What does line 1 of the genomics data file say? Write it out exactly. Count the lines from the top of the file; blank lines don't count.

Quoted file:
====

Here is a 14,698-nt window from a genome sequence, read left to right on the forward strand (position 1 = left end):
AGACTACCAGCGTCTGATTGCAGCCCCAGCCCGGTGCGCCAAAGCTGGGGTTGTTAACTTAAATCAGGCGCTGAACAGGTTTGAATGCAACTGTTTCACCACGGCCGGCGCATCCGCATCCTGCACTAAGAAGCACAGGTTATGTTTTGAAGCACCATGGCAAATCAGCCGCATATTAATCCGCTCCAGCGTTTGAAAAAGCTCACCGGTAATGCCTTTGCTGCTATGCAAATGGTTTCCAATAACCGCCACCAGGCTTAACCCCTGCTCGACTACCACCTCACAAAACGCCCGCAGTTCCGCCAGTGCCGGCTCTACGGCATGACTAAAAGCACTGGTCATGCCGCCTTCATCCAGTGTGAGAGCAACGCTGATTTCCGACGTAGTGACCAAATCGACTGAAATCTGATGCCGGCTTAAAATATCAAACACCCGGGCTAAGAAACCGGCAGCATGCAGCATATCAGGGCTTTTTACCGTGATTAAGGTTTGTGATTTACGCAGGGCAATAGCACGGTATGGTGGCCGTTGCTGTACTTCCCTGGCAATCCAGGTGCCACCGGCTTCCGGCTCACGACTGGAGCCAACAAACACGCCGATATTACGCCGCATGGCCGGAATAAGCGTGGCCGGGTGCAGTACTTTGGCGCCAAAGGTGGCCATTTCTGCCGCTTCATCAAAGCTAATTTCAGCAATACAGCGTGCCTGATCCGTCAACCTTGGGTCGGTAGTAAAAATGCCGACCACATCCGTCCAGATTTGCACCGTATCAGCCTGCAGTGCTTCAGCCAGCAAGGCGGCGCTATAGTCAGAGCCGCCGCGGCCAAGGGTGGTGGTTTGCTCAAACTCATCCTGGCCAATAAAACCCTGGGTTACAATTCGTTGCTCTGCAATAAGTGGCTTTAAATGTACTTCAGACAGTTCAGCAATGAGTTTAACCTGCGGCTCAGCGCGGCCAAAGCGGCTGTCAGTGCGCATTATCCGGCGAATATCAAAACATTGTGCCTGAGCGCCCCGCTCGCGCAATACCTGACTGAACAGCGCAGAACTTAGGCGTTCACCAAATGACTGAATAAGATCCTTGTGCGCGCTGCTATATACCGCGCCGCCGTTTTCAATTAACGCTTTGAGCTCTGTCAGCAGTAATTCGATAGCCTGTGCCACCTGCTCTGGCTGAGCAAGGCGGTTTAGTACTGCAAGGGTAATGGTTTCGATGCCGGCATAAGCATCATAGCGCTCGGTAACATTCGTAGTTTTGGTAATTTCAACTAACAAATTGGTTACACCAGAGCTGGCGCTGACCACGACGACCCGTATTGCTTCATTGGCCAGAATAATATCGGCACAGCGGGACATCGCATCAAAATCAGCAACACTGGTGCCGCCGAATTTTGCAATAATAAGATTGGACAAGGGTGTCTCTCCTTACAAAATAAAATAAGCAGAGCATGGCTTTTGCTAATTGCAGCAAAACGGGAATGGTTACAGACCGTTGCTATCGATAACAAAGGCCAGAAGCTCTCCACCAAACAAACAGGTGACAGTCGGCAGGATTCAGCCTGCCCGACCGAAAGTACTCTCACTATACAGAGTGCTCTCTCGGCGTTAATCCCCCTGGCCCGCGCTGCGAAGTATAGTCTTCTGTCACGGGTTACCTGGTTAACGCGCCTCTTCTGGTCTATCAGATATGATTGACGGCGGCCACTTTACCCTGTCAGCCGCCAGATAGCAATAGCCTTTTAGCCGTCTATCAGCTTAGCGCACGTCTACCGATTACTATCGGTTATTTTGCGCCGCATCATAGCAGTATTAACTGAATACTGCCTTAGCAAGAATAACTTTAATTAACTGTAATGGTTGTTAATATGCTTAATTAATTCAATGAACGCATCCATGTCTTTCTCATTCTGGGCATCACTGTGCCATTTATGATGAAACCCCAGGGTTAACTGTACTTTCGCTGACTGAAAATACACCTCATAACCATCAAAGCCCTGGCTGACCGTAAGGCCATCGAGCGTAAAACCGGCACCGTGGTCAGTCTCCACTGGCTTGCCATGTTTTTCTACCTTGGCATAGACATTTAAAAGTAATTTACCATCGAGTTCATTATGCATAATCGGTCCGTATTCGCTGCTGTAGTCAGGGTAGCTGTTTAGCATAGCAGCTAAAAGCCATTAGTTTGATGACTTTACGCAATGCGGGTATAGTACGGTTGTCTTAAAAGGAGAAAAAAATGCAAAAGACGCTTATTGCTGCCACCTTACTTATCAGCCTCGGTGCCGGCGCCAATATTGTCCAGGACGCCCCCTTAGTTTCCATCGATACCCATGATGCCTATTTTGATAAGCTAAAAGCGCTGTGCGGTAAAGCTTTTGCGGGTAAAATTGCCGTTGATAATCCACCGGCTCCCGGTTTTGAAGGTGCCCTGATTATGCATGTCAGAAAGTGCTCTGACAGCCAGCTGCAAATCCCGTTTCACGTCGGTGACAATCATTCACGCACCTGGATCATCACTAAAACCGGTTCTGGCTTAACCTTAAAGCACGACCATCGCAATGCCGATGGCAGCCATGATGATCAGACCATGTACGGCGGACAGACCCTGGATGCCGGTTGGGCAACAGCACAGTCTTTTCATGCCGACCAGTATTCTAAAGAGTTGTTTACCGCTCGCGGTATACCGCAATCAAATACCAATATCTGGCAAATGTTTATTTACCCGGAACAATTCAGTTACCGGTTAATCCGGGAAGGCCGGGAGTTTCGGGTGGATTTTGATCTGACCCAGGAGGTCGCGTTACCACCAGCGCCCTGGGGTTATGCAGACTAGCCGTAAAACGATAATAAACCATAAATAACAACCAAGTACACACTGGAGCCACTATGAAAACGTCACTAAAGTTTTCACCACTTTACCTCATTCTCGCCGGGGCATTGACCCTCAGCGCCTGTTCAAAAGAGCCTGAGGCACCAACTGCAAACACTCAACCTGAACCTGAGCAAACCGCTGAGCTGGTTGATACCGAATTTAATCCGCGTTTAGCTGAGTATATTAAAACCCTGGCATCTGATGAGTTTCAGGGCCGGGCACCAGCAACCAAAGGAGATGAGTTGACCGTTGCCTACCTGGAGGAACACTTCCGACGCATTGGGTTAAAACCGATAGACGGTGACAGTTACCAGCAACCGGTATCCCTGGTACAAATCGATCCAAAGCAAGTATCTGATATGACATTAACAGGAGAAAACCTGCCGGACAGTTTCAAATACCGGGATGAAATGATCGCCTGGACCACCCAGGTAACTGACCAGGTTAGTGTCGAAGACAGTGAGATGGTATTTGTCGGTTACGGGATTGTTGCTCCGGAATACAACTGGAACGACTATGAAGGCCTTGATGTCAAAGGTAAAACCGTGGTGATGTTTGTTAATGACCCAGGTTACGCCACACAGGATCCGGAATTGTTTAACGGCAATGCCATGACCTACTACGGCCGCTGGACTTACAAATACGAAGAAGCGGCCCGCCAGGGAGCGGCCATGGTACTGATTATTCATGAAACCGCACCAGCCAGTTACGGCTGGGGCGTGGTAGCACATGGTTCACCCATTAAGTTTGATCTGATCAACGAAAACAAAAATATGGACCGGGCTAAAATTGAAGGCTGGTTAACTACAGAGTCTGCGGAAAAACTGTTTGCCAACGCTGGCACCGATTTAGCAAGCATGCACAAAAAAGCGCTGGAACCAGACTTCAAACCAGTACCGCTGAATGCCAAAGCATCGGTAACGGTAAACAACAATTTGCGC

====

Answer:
Here is a 14,698-nt window from a genome sequence, read left to right on the forward strand (position 1 = left end):